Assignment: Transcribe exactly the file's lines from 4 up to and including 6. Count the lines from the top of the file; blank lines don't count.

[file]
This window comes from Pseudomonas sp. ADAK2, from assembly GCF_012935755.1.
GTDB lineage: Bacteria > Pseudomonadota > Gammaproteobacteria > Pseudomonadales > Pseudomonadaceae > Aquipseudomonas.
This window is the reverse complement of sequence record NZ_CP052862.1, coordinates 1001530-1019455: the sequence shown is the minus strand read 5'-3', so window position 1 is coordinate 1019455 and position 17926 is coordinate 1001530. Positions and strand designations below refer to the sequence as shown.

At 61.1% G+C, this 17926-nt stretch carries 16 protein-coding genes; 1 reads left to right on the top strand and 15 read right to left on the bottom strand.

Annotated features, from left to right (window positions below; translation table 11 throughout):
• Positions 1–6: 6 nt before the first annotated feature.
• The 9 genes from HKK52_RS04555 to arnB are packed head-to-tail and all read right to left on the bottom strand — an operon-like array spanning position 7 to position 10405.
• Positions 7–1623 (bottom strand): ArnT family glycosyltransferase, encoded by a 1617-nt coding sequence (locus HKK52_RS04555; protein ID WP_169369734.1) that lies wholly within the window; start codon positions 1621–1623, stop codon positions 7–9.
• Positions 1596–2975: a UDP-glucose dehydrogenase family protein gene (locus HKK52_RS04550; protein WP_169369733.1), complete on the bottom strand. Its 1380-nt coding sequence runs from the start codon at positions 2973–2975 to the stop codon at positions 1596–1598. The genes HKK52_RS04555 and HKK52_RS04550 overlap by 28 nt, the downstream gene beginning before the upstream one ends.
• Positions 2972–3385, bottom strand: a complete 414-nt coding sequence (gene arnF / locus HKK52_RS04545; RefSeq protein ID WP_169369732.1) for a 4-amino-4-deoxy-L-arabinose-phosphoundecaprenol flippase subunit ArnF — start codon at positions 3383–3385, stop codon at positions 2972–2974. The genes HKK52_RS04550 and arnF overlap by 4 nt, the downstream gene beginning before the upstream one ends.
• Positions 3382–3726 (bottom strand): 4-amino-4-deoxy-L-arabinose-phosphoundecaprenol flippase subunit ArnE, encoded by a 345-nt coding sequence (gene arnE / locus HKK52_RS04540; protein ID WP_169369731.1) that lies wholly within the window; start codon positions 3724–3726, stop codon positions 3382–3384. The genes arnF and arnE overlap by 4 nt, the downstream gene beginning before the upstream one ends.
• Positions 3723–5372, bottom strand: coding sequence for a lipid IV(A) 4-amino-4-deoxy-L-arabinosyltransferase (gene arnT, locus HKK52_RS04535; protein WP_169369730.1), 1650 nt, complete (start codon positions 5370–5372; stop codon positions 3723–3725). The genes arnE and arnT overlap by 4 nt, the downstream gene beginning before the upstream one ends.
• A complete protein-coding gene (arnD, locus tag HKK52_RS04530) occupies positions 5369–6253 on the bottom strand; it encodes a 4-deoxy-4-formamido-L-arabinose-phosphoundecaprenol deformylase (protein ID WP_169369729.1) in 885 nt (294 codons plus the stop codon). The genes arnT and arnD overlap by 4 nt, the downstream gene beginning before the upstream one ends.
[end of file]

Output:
At 61.1% G+C, this 17926-nt stretch carries 16 protein-coding genes; 1 reads left to right on the top strand and 15 read right to left on the bottom strand.

Annotated features, from left to right (window positions below; translation table 11 throughout):
• Positions 1–6: 6 nt before the first annotated feature.